“We face a wide-open opportunity to break with the old ways of doing the town’s business…..” That is a true statement. But the necessary “break with the old ways” of continous economic and population growth is not what is occurring. There is a call for a break with the old ways, but the required changes in behavior are not what is being proposed as we plan for the future. What is being proposed and continues to occur is more of the same, old business-as-usual overconsumption, overproduction and overpopulation activities, the very activities that appear to be growing unsustainbly. More business-as-usual could soon become patently unsustainable, both locally and globally. A finite planet with the size, composition and environs of the Earth and a community with the boundaries, limited resources and wondrous climate of villages, towns and cities where we live may not be able to sustain much longer the economic and population growth that is occurring on our watch. Perhaps necessary changes away from UNSUSTAINABLE GROWTH and toward sustainable lifestyles and right-sized corporate enterprises are in the offing.

    Think globally while there is still time and act locally before it is too late for human action to make any difference in the clear and presently dangerous course of unfolding human-induced ecological events, both in our planetary home and in our villages, towns and cities. If we choose to review the perspective of a ‘marketwatcher’ who can see what is actually before our eyes, perhaps all of us can get a little more reality-oriented to the world we inhabit and a less deceived by an attractive, flawed ideology that is highly touted and widely shared but evidently illusory and patently unsustainable.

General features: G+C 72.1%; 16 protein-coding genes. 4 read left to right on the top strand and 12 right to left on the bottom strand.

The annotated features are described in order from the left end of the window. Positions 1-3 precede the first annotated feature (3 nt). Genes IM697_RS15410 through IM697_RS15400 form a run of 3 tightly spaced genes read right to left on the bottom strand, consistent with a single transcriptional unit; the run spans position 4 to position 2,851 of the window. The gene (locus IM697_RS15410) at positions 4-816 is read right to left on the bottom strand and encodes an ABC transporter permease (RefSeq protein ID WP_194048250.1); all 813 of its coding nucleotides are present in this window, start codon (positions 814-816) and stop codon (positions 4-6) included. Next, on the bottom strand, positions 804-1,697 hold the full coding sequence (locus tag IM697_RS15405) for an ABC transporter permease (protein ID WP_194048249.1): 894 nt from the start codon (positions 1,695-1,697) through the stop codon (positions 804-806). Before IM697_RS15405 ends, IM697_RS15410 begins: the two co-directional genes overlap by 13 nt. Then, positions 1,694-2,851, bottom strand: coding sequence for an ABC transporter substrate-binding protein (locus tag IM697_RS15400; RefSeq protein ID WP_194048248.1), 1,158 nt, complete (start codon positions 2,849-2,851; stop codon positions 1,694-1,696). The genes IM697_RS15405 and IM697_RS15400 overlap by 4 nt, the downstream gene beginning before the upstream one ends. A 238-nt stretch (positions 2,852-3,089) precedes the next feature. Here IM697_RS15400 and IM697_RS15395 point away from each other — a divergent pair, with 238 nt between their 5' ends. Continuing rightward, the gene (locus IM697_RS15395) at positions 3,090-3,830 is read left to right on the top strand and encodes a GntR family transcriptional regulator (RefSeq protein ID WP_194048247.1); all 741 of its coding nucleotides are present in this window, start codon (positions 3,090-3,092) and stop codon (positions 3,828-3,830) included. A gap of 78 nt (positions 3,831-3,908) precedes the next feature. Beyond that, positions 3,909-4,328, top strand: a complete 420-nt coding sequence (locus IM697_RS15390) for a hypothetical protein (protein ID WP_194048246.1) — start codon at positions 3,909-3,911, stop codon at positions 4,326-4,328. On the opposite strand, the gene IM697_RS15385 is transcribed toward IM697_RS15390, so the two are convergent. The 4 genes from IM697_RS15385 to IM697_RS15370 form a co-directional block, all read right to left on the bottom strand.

This situation is no longer deniable. During my lifetime, many have understood the Global Predicament we are having to confront now, but only a few ‘voices in the wilderness’ were willing to speak out loudly and clearly about what everyone can see. It is not a pretty sight. The human community has precipitated a planetary emergency that only humankind is capable of undoing. The present ‘Unsustainable Path’ has to be abandoned in favor of a “road less travelled by”. It is late; there is no time left to waste. Perhaps now we will gather our remarkably abundant, distinctly human resources and respond ably to the daunting, human-induced, global challenges before us, the ones that threaten life as we know it and the integrity of Earth as a fit place for human habitation. Many voices, many more voices are needed for making necessary changes.